Useless slots and cash bars annoy casino-goers after MGM cyberattack

A monorail train passes a big, green-striped building.
A “cybersecurity issue” led to the shutdown of some casino and hotel computer systems at MGM Resorts International properties across the U.S., the company said.
(Jae C. Hong / Associated Press)

MGM Resorts International has been saying its hotels and casinos are operational after a cyberattack over the weekend that appeared to take down everything, including payment systems and sports books.

Some of its patrons begged to differ.

Scanning a largely empty casino floor at the MGM Grand in Las Vegas on Tuesday, Marina Lopez said the hack has been a hassle. Restaurants were taking only cash, as was the poolside bar: She had to pay cash for a margarita the previous day.

An even bigger annoyance greeted guests eager to try their hand at the slot machines. Many one-armed bandits, she said, weren’t working.


“People came to play, they couldn’t play, and they left,” said Lopez, a hotel guest from Santa Cruz.

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Days after the cyberattack on Las Vegas-based MGM, the fallout at its properties along the town’s famous strip varied from casino to casino.

Sports books were closed at the Cosmopolitan and MGM Grand. Several guests faced long waits to check in because employees was doing everything by hand, jotting down credit card information on clipboards. Slot machine attendants cashed out players the same way.

Many of the websites for MGM’s resorts, including the ones used to make reservations, remained down Wednesday morning. The company was referring customers to third-party websites to make bookings.

“Our investigation is ongoing, and we are working diligently to resolve the matter,” MGM said in a statement Tuesday. “The company will continue to implement measures to secure its business operations and take additional steps as appropriate.”

Shares of MGM were down about 1% on Wednesday after dropping 4% over the previous two days.


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Moody’s Investors Service published a report Wednesday describing the cyberattack as “credit negative” for MGM Resorts, saying it “highlights key risks related to business operations’ heavy reliance on technology and the operational disruption caused when systems need to go offline or are inoperable.” Additional risks include potential revenue losses while systems were down, reputational risk and any direct costs related to investigation and remediation, Moody’s said.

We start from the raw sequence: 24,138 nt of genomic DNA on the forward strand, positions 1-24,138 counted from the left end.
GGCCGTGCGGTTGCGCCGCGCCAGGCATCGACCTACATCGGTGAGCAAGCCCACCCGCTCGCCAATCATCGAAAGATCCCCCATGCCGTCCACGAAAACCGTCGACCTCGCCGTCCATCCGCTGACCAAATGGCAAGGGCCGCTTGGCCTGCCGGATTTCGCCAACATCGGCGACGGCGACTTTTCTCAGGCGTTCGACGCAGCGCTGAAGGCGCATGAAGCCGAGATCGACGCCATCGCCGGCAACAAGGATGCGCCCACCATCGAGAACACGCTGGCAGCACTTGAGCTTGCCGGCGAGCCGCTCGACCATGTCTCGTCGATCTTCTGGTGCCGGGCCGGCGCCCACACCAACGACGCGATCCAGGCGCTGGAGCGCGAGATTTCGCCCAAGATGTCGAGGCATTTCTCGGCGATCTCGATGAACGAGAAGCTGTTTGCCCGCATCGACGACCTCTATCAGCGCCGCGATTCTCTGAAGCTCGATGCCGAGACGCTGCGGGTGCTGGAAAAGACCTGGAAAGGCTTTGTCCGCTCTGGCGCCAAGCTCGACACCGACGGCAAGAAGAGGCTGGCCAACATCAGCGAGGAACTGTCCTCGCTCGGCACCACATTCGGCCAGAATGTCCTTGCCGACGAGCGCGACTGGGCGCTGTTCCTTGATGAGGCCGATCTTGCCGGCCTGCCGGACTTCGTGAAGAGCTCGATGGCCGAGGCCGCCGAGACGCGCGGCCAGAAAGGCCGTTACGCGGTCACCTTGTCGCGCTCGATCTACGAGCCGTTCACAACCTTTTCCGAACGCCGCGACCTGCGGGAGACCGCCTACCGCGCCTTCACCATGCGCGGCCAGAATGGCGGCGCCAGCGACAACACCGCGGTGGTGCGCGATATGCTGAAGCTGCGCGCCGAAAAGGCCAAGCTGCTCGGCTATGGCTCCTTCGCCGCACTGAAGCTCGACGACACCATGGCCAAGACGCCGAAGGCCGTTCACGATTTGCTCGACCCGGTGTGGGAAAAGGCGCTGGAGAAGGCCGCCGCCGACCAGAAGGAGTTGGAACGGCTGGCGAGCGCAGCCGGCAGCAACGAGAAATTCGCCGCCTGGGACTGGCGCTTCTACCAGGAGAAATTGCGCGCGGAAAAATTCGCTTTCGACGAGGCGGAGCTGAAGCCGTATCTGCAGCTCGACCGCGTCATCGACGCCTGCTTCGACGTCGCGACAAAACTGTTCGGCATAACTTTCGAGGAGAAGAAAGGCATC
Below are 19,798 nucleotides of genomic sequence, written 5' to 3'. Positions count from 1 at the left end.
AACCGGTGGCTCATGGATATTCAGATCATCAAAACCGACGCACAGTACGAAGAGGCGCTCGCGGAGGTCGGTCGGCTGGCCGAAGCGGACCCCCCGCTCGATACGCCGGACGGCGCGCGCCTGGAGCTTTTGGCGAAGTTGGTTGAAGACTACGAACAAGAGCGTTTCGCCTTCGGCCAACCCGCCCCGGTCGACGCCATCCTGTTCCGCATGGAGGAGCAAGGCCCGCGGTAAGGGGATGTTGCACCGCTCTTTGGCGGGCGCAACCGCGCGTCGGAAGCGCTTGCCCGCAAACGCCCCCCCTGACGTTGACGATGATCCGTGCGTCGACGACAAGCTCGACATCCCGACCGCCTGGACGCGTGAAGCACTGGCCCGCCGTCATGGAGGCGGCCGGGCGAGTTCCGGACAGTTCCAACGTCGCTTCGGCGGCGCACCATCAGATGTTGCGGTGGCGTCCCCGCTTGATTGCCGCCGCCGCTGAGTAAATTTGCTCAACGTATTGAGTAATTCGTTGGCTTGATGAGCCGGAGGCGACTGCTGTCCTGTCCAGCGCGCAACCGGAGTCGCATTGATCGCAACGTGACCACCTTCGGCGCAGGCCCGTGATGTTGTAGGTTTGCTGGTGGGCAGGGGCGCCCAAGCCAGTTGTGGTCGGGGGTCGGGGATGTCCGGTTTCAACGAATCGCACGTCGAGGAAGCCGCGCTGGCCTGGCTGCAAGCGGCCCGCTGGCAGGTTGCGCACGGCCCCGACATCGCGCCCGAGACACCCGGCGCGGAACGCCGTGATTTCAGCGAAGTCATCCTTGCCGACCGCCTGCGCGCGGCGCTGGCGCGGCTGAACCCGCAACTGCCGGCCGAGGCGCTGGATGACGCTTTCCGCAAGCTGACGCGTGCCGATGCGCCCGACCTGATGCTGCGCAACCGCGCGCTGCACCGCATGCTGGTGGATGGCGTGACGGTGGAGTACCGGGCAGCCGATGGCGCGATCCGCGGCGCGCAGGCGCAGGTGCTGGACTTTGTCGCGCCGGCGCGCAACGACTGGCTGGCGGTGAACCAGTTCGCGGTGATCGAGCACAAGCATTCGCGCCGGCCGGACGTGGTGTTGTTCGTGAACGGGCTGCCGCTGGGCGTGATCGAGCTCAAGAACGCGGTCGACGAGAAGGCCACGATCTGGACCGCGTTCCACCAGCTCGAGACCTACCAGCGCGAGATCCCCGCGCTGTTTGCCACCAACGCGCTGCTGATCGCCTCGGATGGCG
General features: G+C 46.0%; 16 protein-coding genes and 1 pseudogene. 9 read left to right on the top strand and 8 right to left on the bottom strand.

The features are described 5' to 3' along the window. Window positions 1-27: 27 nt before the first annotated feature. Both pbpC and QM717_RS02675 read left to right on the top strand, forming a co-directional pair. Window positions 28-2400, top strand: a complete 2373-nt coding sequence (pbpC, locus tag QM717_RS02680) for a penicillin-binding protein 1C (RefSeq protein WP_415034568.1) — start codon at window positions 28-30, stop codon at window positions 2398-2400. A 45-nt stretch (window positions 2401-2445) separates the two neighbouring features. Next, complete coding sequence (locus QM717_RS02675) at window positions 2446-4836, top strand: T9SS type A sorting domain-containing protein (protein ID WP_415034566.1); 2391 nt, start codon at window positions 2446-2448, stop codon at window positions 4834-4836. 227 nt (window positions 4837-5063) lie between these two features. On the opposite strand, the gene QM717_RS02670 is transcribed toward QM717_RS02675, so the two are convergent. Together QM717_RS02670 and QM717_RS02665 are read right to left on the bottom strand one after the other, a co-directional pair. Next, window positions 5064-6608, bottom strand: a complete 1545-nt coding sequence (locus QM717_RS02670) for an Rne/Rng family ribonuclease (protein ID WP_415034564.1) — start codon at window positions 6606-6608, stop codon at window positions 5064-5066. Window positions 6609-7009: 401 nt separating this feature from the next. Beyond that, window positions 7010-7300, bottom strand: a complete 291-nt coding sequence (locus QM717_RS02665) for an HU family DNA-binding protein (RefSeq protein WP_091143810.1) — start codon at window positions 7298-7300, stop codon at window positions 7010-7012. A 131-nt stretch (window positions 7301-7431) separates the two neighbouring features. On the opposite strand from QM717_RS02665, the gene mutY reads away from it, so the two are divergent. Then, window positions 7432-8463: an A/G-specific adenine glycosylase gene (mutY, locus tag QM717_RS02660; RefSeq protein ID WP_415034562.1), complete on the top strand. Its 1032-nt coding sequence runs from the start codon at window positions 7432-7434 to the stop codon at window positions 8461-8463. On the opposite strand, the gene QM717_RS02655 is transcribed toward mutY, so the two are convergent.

The report also notes that BitSight, a cybersecurity ratings and analytics company, most recently scored MGM an F for its patching cadence, or the speed an organization remediates exposure to known vulnerabilities. MGM didn’t immediately respond to a request for comment on BitSight’s grade.

In Las Vegas on Tuesday, more than half of the guests interviewed at the Cosmopolitan and the Bellagio, which seemed largely unaffected, weren’t aware of the hack. By midday Tuesday, credit cards were being accepted in at least some MGM resorts.

Details of the attack remain scant, including who was behind it, their possible motive and the type of information the hackers may have obtained. The FBI office in Las Vegas was aware of the attack and assisting, an agency spokesperson said. MGM was also the victim of a 2019 data breach that exposed personal information of as many as 10.6 million customers.

MGM shut certain systems after discovering the attack over the weekend and began an investigation with the help of external cybersecurity experts, according to a statement posted on social media. By Monday evening, MGM was saying its resorts, including dining, entertainment and gaming, were “currently operational.”

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Clearly not without some snags.

A waiter at the Cosmopolitan, who asked not to be identified, said that credit card payments were working, but that online orders and communications between properties remained down.

Traffic at the MGM Grand was noticeably light. A number of slot machines weren’t functioning, and an ATM wasn’t providing cash advances.